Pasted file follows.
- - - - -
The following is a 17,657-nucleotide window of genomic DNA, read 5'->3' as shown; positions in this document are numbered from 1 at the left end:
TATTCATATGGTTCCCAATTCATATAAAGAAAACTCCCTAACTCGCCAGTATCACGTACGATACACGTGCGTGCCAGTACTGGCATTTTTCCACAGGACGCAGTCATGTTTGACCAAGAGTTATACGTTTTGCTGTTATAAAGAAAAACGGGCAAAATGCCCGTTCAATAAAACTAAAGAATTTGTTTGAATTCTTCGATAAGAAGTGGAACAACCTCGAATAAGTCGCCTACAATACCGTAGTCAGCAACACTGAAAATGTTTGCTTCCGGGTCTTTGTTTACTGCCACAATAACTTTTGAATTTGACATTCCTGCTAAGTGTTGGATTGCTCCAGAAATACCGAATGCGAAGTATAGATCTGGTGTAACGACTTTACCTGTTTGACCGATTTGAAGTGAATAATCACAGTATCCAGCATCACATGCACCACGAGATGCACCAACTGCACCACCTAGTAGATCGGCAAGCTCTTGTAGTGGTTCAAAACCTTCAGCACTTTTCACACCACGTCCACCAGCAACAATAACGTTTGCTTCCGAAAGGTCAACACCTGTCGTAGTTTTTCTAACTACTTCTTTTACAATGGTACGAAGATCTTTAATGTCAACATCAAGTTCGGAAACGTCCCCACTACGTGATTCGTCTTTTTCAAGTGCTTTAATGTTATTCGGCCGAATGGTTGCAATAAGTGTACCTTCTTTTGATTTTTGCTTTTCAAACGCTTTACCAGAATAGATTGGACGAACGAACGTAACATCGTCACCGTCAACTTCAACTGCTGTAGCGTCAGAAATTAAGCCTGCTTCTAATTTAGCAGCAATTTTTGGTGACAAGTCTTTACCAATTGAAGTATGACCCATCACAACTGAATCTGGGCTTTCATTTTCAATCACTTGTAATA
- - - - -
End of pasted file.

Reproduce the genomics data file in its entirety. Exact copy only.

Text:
The following is a 17,657-nucleotide window of genomic DNA, read 5'->3' as shown; positions in this document are numbered from 1 at the left end:
TATTCATATGGTTCCCAATTCATATAAAGAAAACTCCCTAACTCGCCAGTATCACGTACGATACACGTGCGTGCCAGTACTGGCATTTTTCCACAGGACGCAGTCATGTTTGACCAAGAGTTATACGTTTTGCTGTTATAAAGAAAAACGGGCAAAATGCCCGTTCAATAAAACTAAAGAATTTGTTTGAATTCTTCGATAAGAAGTGGAACAACCTCGAATAAGTCGCCTACAATACCGTAGTCAGCAACACTGAAAATGTTTGCTTCCGGGTCTTTGTTTACTGCCACAATAACTTTTGAATTTGACATTCCTGCTAAGTGTTGGATTGCTCCAGAAATACCGAATGCGAAGTATAGATCTGGTGTAACGACTTTACCTGTTTGACCGATTTGAAGTGAATAATCACAGTATCCAGCATCACATGCACCACGAGATGCACCAACTGCACCACCTAGTAGATCGGCAAGCTCTTGTAGTGGTTCAAAACCTTCAGCACTTTTCACACCACGTCCACCAGCAACAATAACGTTTGCTTCCGAAAGGTCAACACCTGTCGTAGTTTTTCTAACTACTTCTTTTACAATGGTACGAAGATCTTTAATGTCAACATCAAGTTCGGAAACGTCCCCACTACGTGATTCGTCTTTTTCAAGTGCTTTAATGTTATTCGGCCGAATGGTTGCAATAAGTGTACCTTCTTTTGATTTTTGCTTTTCAAACGCTTTACCAGAATAGATTGGACGAACGAACGTAACATCGTCACCGTCAACTTCAACTGCTGTAGCGTCAGAAATTAAGCCTGCTTCTAATTTAGCAGCAATTTTTGGTGACAAGTCTTTACCAATTGAAGTATGACCCATCACAACTGAATCTGGGCTTTCATTTTCAATCACTTGTAATA